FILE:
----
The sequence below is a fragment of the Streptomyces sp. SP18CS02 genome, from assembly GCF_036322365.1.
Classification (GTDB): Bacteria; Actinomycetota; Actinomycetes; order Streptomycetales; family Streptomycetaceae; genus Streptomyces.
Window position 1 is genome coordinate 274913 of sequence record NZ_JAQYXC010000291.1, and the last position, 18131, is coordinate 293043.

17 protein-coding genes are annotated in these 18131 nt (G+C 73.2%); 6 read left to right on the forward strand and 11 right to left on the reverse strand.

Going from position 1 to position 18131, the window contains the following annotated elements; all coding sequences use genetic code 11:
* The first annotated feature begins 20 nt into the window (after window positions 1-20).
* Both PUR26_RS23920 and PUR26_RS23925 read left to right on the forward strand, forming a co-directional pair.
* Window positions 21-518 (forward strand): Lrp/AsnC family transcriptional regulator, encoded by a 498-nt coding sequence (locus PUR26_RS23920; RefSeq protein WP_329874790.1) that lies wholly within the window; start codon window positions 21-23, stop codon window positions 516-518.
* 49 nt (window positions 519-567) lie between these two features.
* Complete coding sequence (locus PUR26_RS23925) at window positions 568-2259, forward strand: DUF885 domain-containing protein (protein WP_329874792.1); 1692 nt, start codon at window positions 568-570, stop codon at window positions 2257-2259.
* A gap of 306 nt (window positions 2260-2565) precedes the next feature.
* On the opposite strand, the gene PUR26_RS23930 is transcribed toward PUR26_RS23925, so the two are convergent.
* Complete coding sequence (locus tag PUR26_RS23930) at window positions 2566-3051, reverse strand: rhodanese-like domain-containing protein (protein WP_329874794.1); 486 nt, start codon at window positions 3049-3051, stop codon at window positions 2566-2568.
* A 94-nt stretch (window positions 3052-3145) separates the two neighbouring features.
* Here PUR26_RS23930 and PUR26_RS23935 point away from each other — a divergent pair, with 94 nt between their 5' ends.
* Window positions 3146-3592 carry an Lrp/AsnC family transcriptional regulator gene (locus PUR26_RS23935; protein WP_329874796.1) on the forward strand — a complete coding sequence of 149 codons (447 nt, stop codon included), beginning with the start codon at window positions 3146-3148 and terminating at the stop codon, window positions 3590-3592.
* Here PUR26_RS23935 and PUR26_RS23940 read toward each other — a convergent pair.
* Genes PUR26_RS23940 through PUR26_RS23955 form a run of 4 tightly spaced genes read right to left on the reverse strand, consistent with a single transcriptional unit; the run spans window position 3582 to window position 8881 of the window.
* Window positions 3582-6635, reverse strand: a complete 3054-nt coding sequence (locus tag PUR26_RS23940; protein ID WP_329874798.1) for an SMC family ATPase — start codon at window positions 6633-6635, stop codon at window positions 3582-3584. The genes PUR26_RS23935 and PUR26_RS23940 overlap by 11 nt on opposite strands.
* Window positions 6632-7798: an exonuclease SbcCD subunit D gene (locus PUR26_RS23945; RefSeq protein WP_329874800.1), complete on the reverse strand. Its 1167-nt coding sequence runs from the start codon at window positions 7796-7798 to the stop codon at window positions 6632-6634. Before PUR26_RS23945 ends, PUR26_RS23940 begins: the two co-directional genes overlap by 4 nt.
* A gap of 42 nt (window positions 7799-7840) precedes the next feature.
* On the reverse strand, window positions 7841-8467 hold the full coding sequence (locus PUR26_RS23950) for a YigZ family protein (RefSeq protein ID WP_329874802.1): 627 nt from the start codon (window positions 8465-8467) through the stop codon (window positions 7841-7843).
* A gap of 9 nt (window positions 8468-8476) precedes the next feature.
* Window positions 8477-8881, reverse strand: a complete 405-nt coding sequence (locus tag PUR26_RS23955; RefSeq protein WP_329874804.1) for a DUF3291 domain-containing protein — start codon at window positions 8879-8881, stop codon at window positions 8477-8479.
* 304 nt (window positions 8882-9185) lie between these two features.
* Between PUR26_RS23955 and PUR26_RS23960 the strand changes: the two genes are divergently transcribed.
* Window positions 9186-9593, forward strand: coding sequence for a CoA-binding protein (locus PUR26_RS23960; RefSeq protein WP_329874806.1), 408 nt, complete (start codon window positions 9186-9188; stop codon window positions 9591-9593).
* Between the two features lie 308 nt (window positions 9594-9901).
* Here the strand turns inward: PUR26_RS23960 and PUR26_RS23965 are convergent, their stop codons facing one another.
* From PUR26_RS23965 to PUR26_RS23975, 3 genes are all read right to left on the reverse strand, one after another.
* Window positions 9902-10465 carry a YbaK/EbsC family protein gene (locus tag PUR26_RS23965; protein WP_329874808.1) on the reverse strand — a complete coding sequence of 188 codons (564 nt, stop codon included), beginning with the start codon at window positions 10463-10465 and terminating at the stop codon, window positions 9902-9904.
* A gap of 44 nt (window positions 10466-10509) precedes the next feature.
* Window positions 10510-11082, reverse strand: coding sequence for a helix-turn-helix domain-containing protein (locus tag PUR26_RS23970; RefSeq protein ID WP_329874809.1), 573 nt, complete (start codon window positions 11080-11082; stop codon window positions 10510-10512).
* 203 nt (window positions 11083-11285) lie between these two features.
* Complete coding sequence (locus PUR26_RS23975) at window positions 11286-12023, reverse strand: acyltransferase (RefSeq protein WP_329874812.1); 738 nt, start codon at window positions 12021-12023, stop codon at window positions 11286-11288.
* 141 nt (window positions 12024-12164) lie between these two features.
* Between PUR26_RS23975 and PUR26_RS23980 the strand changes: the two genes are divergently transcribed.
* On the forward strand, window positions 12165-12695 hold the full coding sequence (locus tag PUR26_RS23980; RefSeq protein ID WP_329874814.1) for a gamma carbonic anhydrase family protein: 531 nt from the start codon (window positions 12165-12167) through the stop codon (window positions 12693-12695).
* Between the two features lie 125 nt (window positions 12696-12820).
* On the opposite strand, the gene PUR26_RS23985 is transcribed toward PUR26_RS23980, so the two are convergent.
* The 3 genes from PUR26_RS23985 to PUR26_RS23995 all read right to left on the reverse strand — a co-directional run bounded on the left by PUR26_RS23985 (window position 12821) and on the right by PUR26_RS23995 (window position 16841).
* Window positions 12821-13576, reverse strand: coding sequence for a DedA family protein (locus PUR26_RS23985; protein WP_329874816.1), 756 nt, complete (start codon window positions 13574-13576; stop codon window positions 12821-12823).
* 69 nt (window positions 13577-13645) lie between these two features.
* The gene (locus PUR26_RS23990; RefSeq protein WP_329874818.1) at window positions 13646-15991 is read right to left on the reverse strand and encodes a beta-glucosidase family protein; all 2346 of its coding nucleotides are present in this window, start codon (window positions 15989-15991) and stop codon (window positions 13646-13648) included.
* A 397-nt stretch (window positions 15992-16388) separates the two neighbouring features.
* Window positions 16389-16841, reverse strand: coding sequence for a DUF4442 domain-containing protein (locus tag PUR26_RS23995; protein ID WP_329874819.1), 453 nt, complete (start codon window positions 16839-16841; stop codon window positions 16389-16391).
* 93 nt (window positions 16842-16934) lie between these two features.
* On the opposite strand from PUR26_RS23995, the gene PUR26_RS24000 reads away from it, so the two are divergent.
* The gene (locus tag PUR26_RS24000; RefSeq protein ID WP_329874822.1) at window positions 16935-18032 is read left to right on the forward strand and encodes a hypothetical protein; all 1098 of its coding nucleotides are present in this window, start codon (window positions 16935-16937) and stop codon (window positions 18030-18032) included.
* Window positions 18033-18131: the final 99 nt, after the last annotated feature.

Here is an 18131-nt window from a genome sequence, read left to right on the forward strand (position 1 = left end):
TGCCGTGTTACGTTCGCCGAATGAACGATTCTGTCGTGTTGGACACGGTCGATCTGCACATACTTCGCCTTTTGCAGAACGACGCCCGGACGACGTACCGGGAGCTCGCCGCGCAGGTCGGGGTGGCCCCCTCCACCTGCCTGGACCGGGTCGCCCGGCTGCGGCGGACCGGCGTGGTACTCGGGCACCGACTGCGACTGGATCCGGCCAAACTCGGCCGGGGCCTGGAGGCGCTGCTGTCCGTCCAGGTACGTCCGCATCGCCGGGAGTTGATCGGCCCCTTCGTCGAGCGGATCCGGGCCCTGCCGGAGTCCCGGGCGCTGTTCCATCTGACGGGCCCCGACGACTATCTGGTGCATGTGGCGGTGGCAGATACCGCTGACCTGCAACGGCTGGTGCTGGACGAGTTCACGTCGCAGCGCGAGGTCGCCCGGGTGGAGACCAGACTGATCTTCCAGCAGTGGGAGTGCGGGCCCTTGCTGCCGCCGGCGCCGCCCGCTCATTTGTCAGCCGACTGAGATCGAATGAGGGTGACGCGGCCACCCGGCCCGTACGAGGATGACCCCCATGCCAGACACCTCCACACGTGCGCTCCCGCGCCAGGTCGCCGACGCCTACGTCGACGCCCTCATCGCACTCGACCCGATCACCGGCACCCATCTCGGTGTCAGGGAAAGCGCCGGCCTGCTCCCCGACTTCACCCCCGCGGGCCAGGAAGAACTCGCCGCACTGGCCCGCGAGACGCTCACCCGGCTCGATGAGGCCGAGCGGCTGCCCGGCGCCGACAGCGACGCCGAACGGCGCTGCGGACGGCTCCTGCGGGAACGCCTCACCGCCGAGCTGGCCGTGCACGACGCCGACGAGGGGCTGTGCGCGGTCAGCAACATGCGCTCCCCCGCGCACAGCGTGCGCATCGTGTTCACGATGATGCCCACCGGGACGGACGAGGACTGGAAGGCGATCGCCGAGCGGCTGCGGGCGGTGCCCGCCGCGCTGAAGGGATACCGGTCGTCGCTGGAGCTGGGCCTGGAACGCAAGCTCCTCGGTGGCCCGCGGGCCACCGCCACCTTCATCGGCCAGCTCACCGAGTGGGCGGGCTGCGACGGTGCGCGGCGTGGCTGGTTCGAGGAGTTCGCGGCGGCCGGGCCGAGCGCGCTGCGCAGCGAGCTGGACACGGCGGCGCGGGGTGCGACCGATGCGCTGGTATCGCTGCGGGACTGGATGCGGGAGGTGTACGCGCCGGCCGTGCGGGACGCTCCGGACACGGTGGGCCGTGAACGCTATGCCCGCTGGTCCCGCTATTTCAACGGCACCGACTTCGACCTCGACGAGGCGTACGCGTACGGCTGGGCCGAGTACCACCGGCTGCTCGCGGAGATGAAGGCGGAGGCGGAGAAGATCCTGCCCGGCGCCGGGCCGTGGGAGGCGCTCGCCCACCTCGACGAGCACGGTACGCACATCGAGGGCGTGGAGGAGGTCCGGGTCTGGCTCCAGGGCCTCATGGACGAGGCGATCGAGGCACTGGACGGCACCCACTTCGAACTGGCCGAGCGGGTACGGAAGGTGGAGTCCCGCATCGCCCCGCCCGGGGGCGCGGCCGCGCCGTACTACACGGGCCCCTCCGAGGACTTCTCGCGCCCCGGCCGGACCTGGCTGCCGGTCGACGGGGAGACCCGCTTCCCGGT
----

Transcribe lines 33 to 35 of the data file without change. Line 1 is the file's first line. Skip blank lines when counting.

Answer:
* Window positions 10510-11082, reverse strand: coding sequence for a helix-turn-helix domain-containing protein (locus tag PUR26_RS23970; RefSeq protein ID WP_329874809.1), 573 nt, complete (start codon window positions 11080-11082; stop codon window positions 10510-10512).
* 203 nt (window positions 11083-11285) lie between these two features.
* Complete coding sequence (locus PUR26_RS23975) at window positions 11286-12023, reverse strand: acyltransferase (RefSeq protein WP_329874812.1); 738 nt, start codon at window positions 12021-12023, stop codon at window positions 11286-11288.